REPRESENTING INTERNATIONAL CIVIL SERVANTS SINCE 2002
OCTOBER 2011 – TIPS AND INFORMATION NEWSLETTER
Owing to alleged financial constraints in the last few years, the WHO has embarked on areform program which will significantly reduce the number of staff at Headquarters andRegional Offices. Recent judgments of the ILO Administrative Tribunal can help shed somelight as to the various issues, which might be raised by staff members if they decide to appeal.
In the case of Judgment n° 3038, the WHO has itself recognized that it committed someirregularities by failing to reassign the complainant to various alternative posts, which hadbeen identified by the Global Reassignment Committee. The Organization was thereforewilling to negotiate an agreeable settlement that eventually failed.
The ILOAT confirmed in its judgment the principle that in case of bona fide settlementdiscussions, the time limit of ninety days to lodge a complaint with the Tribunal is extendedand will only start at the close of the negotiations. The unlawful termination of thecomplainant’s appointment being established since the Director General accepted therecommendations of the appeals board, the Tribunal only considered the compensation andmoral damages the former staff member would be entitled to. Thus, it found that the failure ofthe settlement negotiations rested solely on the Organization: “The inordinate delay on thepart of the Organization, and its conduct during the negotiations, do not reflect the duty that isincumbent on an organisation to negotiate in good faith, or the care it should take in theimplementation of a decision.” (Consideration 20). The Organization had ignored the variousdocuments filed by the complainant, which it had requested in order to calculate the amountof compensation and had actually made no financial proposal before the complainant lodgedthe complaint with the Tribunal.
The Tribunal decided that the complainant is entitled to two years’ salary and other benefitsless earnings during those two years, significant moral damages for the way he was treated inthe reassignment process and eventually fixed a global sum of 300 000 United States dollars.The complainant was also entitled to moral damages fixed at 25 000 dollars for the delay andlack of due care and attention in implementing a decision with respect to the complainant’sappeal and finally to 20 000 dollars costs.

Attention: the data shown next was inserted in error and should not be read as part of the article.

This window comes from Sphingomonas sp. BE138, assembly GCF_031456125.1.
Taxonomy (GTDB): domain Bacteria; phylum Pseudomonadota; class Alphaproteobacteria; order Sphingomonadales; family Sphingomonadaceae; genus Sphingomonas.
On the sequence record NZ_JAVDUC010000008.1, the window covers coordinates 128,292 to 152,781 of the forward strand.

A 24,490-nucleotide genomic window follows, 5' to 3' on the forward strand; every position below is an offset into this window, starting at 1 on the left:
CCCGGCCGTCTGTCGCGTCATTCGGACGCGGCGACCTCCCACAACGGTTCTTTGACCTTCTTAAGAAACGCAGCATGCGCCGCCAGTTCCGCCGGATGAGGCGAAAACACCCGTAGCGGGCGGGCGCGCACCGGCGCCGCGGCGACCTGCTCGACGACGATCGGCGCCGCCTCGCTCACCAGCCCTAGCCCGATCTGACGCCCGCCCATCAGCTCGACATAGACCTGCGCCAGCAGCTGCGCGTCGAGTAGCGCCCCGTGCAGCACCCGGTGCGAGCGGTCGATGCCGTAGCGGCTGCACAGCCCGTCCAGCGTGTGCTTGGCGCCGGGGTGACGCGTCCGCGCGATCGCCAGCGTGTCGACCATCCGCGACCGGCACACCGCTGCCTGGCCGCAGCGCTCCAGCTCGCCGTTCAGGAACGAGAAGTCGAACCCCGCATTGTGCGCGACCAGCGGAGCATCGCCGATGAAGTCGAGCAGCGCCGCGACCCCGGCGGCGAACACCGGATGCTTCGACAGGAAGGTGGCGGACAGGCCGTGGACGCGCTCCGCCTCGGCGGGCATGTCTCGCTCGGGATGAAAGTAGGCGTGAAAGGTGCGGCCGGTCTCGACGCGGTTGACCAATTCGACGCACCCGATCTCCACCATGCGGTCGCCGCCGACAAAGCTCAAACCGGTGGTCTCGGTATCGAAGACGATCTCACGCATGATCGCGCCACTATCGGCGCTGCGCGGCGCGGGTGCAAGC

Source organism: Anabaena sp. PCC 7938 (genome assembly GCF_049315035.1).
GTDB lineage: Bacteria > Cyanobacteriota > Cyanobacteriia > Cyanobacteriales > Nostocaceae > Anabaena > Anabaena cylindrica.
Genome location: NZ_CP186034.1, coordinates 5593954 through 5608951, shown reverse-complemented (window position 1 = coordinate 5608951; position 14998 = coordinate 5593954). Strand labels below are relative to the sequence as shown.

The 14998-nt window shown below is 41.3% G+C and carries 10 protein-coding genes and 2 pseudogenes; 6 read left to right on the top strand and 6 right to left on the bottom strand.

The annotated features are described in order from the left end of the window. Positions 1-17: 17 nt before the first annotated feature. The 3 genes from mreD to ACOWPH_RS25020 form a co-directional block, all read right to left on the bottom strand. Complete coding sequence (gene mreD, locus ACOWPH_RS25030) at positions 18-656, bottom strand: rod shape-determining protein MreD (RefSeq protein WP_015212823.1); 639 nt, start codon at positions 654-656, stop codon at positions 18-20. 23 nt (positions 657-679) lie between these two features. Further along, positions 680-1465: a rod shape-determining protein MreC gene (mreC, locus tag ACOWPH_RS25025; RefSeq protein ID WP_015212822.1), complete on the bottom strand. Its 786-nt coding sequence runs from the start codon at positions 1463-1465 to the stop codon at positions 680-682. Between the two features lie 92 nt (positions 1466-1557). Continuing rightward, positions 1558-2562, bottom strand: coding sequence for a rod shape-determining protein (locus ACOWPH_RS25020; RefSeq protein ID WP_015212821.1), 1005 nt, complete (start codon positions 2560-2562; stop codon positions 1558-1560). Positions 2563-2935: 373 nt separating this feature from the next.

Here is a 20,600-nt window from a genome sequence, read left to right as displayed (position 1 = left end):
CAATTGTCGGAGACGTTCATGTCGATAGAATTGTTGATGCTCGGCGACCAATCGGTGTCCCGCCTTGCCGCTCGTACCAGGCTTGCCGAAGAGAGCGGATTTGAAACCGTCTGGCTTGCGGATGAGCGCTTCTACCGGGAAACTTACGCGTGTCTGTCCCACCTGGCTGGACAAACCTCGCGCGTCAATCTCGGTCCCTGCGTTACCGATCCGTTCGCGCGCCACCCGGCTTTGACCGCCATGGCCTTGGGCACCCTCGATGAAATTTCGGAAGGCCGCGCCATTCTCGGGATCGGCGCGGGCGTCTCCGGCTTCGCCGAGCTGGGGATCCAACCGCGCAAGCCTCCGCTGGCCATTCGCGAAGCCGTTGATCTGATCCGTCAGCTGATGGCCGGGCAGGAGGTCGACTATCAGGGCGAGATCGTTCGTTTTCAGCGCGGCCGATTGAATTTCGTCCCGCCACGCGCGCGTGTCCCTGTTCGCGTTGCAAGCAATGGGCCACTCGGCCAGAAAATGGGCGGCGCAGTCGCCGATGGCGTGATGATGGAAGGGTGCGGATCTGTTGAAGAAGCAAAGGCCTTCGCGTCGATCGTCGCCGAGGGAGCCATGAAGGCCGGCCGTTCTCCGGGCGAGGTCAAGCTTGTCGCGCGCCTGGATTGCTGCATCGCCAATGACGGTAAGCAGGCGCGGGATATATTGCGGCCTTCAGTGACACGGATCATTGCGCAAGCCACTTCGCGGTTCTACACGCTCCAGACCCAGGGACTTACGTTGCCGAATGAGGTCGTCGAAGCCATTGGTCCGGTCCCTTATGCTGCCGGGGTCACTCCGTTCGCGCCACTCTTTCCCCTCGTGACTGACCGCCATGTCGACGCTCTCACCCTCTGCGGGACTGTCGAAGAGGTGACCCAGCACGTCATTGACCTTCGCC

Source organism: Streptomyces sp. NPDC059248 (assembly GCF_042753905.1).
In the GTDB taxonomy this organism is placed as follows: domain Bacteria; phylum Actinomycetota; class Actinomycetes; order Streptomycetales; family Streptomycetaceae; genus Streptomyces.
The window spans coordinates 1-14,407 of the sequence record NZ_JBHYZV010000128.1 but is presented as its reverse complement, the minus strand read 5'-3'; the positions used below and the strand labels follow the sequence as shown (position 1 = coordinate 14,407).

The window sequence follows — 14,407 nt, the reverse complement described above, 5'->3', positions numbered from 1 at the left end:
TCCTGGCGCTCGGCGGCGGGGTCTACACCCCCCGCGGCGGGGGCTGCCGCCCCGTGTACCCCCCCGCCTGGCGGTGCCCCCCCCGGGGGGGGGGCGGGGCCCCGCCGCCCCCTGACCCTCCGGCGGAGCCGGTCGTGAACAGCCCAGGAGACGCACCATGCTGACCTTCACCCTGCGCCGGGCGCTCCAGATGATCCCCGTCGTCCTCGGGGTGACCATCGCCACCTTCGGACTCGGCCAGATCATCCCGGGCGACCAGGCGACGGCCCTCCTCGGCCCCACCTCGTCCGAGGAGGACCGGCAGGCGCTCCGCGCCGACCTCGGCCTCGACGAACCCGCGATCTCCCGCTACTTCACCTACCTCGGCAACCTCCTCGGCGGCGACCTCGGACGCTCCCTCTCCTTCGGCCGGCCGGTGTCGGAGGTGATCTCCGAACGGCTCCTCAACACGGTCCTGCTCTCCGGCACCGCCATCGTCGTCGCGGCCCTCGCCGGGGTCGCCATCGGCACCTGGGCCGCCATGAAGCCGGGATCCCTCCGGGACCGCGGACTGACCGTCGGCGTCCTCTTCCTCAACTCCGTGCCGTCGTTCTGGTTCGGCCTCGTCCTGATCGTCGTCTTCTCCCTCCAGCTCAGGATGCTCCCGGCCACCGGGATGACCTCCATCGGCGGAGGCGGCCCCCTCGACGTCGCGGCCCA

In the same Session (111th), the ILOAT decided upon a similar case but eventually consideredthe abolition of the post to be lawful. In Judgment n° 3041, the decision to abolish thecomplainant’s post was a proper exercise of the Organization’s discretionary authority: theabolition of her post because of the need to implement programmatic changes dictated byimproved technology, did actually result in a reduction of the number of staff in her department – one valid ground for an abolition – even if at first sight it could seem to be thecontrary as new staff members were recruited in the same division. Furthermore, the StrategicDirection and Competency Review (SDCR), which was used for the review of posts andfunctions in 2005, are only guidelines and “may apply to a greater or lesser degree dependingon the particular situation of a Department under review”. The Tribunal was therefore of theview that although the Headquarters Board of Appeal (HBA) found to the contrary, the reviewprocess which had been undertaken in her case, even if it did not strictly follow theseguidelines, was nevertheless lawful. Finally, the complainant was rightly notified of herentitlement to participate in a reassignment process led by the Global ReassignmentCommittee (although it was unable to identify a suitable alternative assignment for her).
These cases show that in the course of the abolition of posts, the WHO has to respect strictrules in order to protect its staff members. It has to be able to demonstrate that the abolition isbased on objective valid grounds, which have to be communicated, that the abolition doesreally result in the reduction of the staff and that it also respected the internal reassignment procedures.